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Digital Literacies: A Guide to Higher Education Applications: DIGITAL LITERACIES AND CAREER READINESS

DIGITAL LITERACIES AND CAREER READINESS

Ferrari, A. (2013). DIGCOMP: A framework for developing and understanding digital competence in Europe. Luxembourg: Publications Office of the European Union.

 

Ala-Mutka. (2011). Mapping digital competence: Towards a conceptual understanding. Luxembourg: Publications Office of the European Union.

Digital literacies are the skills required to achieve digital competence...underpinned by basic technical use of computers and the Internet. These skills are a requirement leading into digital competence.  

 

Cobo, C. (2013). Skills for innovation: Envisioning an education that prepares for the changing world. Curriculum Journal, 24(1), 67-85.  10.1080/09585176.2012.744330

Discusses key conditions needed to develop skills for innovation.  Two key elements: (1) fluctuating relationship between digital technologies and contents; and (2) the development of soft skills. Thus, promoting the development of critical thinking skills.  The challenge is promoting and teaching these skills across an array of different environments.    

 

Artello, K. K. (2014). What they learned: Using multimedia to engage undergraduates in research. Innovative Higher Education, 39(2), 169-179. doi:10.1007/s10755-013-9266-z

Study conducted with students enrolled in Introduction to Criminal Justice course (CRIMJ 100).  Each student had to create a PSA (Public Service Announcement) on a societal issue using and developing their digital literacy skills. Overall, most participants identified having an increased in critical thinking skills. 

 

Boyles, T. (2012). 21st century knowledge, skills, and abilities and entrepreneurial competencies: A model for undergraduate entrepreneurship education. Journal of Entrepreneurship Education, 15, 41-55.

The increased demand for a highly skilled workforce has contributed to the rising importance of obtaining a college education. However, recent studies indicate that newly hired college graduates do not excel in these higher-level knowledge and information based skills at the level that employers desire. In response to this there have been multiple calls for educators at all levels to recognize the challenges and opportunities in today’s economy and to ensure that students develop the “21st century” knowledge, skills, and abilities (KSAs) they need.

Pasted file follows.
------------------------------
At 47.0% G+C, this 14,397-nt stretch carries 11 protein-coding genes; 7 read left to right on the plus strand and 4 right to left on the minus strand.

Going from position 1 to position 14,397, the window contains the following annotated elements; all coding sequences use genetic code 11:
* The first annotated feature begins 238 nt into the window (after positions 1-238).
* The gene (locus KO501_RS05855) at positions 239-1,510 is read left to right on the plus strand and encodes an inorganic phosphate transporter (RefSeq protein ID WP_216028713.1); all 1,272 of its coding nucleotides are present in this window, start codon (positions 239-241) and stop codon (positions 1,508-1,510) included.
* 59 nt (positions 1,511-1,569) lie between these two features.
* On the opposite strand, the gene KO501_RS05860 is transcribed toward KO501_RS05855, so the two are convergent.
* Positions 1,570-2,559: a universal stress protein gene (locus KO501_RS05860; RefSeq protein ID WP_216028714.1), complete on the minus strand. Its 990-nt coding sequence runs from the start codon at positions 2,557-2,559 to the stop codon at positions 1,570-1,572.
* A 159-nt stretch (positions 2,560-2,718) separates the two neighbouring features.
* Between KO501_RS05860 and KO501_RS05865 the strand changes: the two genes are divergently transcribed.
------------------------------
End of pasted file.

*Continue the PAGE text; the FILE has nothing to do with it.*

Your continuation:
Bates, D. (2013). Are ‘digital natives’ equipped to conquer the legal landscape? Legal Information Management, 13(3), 172. doi:10.1017/S1472669613000418     

Argues/demonstrates that college graduates are overestimating their digital literacy abilities/readiness for the workplace. This article lists very specific digital literacy requirements for law-school readiness. Most notably: the ability to use electronic resources to locate and analyze primary sources. "...they simply do not recognise that they have a problem: there is a big gap between their actual performance and their self-estimates of information skill."

 

Hart Research Associates (2015). Falling short? College learning and career success. Selected findings from an online survey of employers and college students conducted on behalf of the Association of American Colleges & Universities. 

The majority of employers continue to say that possessing both field-specific knowledge and a broad range of knowledge/skills is important for recent college graduates to achieve for long-term career success.  Written and oral communication skills, teamwork skills, ethical decision-making, critical thinking skills, and the ability to apply knowledge in real-world settings are the most valued. Employers endorse applied learning in college. Employers say, when evaluating a job candidate, an e-portfolio would be helpful plus a resume and transcript 

 

McDermott, R., Daniels, M., Cajander, A., Cullhed, M., Clear, T., & Laxer, C. (2012). Student reflections on collaborative technology in a globally distributed student project. 2012 Frontiers In Education Conference Proceedings, 1. doi:10.1109/FIE.2012.6462410

A real world of using collaborative technology for a class assignment linked to a real world organization is represented in this article.  Students must understand how the technology can affect a project's outcome. It's not just about the people involved in the project, but the choice of technology/software can also impact how a project turns out.